learning by qingyunliuliu


									There‟s No Learning in E-Learning:
Building Communities Supporting Entrepreneurship, Student
           Motivation, and Instructor Innovation
                 Curtis J. Bonk

     Indiana University and CourseShare.com
Exponential Growth of the Web
      A Vision of E-learning for
     America‟s Workforce, Report of the
 Commission on Technology and Adult Learning, (2001, June)

• A remarkable 84        percent of two-and four-
 year colleges in the United States expect to
 offer distance learning courses in 2002” (only
 58% did in 1998) (US Dept of Education report, 2000)

• Web-based training is expected to increase
  900 percent between 1999 and 2003.”
 (ASTD, State of the Industry Report 2001).
Question: Why is there no
learning in e-learning???
A. Poor pedagogy?
B. Inferior online tools?
C. Unmotivated students and instructors?
D. Poor research?
E. Not measuring it effectively?
F. Vendor and administrator visions do not
  match reality?
        And the next video please!!!
 What‟s the Basic DL Finding?
Research since 1928 shows that DL
 students perform as well as their
 counterparts in a traditional classroom

Per: Russell, 1999, The No Significant
  Difference Phenomenon (5th Edition),
  NCSU, based on 355 research reports.
   Distance Learning Research
•Flaws in research designs
   - Only 36% have objective learning measures
   - Only 45% have comparison groups

• When effective, it is difficult to know why
  - Course design?
  - Instructional methods?
  - Technology?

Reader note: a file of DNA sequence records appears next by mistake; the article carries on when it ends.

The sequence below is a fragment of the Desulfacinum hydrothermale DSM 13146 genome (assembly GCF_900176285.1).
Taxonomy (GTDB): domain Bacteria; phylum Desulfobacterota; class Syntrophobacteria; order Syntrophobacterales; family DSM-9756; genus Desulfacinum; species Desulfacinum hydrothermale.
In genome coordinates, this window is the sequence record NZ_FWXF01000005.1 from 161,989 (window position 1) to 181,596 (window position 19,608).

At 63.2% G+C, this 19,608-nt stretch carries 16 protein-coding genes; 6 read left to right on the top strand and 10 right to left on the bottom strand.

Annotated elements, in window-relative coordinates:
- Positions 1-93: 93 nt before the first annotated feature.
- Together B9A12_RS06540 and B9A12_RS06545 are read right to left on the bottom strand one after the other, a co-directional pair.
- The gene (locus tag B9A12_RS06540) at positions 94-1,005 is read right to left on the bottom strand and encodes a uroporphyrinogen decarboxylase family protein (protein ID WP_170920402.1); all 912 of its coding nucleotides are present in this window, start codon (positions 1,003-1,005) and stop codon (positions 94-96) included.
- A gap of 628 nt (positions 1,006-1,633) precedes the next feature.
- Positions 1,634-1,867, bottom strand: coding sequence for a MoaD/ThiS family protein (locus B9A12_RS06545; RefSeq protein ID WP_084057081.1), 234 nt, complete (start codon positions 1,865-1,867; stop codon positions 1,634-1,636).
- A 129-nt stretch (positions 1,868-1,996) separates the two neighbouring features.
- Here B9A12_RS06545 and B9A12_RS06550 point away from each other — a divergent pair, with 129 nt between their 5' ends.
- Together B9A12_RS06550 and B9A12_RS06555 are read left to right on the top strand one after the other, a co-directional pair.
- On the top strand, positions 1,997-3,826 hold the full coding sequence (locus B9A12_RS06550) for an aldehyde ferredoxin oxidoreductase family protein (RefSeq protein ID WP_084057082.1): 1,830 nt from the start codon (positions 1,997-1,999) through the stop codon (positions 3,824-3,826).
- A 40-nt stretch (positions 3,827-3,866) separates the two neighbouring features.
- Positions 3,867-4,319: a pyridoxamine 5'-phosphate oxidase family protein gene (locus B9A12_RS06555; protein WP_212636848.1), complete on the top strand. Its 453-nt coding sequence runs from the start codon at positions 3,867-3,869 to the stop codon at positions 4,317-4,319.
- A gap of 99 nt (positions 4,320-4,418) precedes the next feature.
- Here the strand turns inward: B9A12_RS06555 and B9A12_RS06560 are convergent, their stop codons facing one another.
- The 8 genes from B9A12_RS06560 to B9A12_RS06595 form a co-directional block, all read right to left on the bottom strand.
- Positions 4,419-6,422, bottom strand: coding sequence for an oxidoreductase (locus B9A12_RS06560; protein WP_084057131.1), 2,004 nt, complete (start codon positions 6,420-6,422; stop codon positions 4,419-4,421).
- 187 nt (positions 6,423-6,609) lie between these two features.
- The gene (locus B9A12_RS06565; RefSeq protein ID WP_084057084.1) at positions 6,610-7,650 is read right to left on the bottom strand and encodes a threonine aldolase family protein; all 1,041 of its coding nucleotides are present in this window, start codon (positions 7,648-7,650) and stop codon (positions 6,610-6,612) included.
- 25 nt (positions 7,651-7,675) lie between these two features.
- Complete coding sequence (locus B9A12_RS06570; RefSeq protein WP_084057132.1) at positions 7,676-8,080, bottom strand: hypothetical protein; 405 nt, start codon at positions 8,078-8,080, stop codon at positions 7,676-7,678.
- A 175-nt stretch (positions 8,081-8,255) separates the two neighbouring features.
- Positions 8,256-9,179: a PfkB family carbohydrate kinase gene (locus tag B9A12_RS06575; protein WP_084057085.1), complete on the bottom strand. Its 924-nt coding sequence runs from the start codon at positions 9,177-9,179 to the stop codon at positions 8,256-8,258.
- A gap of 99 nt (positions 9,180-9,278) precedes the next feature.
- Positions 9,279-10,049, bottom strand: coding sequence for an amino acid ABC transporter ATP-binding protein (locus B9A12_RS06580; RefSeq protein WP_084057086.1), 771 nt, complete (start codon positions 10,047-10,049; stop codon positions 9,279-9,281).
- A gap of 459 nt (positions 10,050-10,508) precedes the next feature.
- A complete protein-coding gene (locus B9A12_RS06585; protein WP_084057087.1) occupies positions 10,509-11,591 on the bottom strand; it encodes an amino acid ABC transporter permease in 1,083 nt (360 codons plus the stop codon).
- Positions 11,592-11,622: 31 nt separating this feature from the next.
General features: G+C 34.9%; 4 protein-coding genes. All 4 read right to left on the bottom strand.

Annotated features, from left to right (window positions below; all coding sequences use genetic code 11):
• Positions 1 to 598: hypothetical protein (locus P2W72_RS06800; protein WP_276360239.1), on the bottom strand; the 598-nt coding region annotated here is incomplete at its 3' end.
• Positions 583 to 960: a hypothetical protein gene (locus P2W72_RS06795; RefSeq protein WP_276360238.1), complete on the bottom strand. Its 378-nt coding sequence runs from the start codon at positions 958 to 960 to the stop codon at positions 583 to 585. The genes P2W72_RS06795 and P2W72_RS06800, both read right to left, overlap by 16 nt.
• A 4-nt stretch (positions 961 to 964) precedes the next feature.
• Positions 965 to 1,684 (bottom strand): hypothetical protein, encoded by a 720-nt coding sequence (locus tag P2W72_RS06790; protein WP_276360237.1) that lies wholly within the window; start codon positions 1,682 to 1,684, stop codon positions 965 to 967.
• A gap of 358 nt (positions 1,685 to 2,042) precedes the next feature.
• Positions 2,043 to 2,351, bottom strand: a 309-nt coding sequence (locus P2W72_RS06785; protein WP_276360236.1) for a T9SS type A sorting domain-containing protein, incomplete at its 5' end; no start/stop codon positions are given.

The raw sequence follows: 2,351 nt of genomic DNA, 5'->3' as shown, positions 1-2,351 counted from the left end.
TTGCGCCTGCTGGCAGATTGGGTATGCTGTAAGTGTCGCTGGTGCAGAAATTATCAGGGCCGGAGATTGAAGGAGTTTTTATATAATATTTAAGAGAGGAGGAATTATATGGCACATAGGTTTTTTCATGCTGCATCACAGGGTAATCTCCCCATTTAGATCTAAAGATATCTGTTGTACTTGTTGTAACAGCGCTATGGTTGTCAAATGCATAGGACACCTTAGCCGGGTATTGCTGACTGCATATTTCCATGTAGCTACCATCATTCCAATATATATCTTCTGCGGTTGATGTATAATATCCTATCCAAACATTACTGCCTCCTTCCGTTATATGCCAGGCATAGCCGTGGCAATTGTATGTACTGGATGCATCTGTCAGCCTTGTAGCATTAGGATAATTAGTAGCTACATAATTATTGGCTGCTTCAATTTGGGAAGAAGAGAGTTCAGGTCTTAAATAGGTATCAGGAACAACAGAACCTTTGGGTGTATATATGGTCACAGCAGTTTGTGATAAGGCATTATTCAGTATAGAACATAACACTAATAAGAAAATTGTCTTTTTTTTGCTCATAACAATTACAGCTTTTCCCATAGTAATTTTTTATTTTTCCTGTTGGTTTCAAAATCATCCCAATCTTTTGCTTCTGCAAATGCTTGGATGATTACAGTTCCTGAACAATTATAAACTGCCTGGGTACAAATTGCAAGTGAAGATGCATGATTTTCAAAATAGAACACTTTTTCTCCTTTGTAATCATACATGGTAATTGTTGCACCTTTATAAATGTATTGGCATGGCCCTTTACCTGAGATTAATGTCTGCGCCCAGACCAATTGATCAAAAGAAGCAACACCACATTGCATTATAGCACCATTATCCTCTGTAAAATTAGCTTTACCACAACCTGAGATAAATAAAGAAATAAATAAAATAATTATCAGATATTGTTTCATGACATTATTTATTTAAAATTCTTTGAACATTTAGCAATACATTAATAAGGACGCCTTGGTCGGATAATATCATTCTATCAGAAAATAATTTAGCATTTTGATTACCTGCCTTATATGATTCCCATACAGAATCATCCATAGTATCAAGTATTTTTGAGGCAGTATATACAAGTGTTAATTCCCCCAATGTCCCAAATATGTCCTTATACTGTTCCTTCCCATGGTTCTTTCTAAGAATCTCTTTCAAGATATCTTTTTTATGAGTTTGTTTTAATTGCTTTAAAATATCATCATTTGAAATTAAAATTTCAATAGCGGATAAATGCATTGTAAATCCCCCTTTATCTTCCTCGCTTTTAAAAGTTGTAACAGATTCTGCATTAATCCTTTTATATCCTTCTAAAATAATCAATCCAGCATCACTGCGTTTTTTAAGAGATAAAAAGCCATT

What do we need???
 1. Reflect on Extent of Integration:
  The Web Integration Continuum
Level 1: Course Marketing/Syllabi via the Web
Level 2: Web Resource for Student Exploration
Level 3: Publish Student-Gen Web Resources
Level 4: Course Resources on the Web
Level 5: Repurpose Web Resources for Others
Level 6: Web Component is Substantive & Graded
Level 7: Graded Activities Extend Beyond Class
Level 8: Entire Web Course for Resident Students
Level 9: Entire Web Course for Offsite Students
Level 10: Course within Programmatic Initiative
2. Four Key Hats of Instructors:
– Technical—do students have basics? Does their
  equipment work? Passwords work?
– Managerial—Do students understand the
  assignments and course structure?
– Pedagogical—How are students interacting,
  summarizing, debating, thinking?
– Social—What is the general tone? Is there a
  human side to this course? Joking allowed?
– Other: firefighter, convener, weaver, tutor, conductor, host,
  mediator, filter, editor, facilitator, negotiator, e-police,
  concierge, marketer, assistant, etc.
Push to Explore: "You might want
to write to Dr. ‗XYZ‘ for...," "You
might want to do an ERIC search on
this topic...," "Perhaps there is a URL
on the Web that addresses this
And We Need Other Instructor
   E-Learning Support!!!
               Problems Faced
Administrative:                   Pedagogical:
• ―Lack of admin vision.‖         • ―Difficulty in performing
                                    lab experiments online.‖
• ―Lack of incentive from
                                  • ―Lack of appropriate
  admin and the fact that
                                    models for pedagogy.‖
  they do not understand the
  time needed.‖                   Time-related:
• ―Lack of system support.‖       • ―More ideas than time to
• ―Little recognition that this
  is valuable.‖                   • ―Not enough time to
                                    correct online assign.‖
• ―Rapacious U intellectual
                                  • ―People need sleep; Web